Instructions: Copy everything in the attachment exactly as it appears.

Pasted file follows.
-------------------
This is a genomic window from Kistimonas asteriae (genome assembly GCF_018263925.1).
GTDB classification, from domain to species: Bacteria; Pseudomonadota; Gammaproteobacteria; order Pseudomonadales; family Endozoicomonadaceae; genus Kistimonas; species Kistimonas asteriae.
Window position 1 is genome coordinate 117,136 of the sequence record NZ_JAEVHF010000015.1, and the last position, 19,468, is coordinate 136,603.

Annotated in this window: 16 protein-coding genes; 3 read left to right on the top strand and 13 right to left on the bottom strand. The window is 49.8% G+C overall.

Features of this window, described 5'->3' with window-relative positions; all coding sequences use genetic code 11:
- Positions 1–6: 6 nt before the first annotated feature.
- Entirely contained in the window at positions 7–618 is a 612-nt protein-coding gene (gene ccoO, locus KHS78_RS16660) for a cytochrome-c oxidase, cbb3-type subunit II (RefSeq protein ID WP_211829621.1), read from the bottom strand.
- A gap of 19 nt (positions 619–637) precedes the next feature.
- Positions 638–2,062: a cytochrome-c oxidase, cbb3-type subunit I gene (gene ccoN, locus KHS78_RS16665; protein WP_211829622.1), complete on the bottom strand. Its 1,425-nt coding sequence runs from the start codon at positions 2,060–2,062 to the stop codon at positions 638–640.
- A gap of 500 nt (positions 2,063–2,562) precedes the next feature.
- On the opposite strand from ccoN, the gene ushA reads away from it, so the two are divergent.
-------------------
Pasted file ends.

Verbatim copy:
This is a genomic window from Kistimonas asteriae (genome assembly GCF_018263925.1).
GTDB classification, from domain to species: Bacteria; Pseudomonadota; Gammaproteobacteria; order Pseudomonadales; family Endozoicomonadaceae; genus Kistimonas; species Kistimonas asteriae.
Window position 1 is genome coordinate 117,136 of the sequence record NZ_JAEVHF010000015.1, and the last position, 19,468, is coordinate 136,603.

Annotated in this window: 16 protein-coding genes; 3 read left to right on the top strand and 13 right to left on the bottom strand. The window is 49.8% G+C overall.

Features of this window, described 5'->3' with window-relative positions; all coding sequences use genetic code 11:
- Positions 1–6: 6 nt before the first annotated feature.
- Entirely contained in the window at positions 7–618 is a 612-nt protein-coding gene (gene ccoO, locus KHS78_RS16660) for a cytochrome-c oxidase, cbb3-type subunit II (RefSeq protein ID WP_211829621.1), read from the bottom strand.
- A gap of 19 nt (positions 619–637) precedes the next feature.
- Positions 638–2,062: a cytochrome-c oxidase, cbb3-type subunit I gene (gene ccoN, locus KHS78_RS16665; protein WP_211829622.1), complete on the bottom strand. Its 1,425-nt coding sequence runs from the start codon at positions 2,060–2,062 to the stop codon at positions 638–640.
- A gap of 500 nt (positions 2,063–2,562) precedes the next feature.
- On the opposite strand from ccoN, the gene ushA reads away from it, so the two are divergent.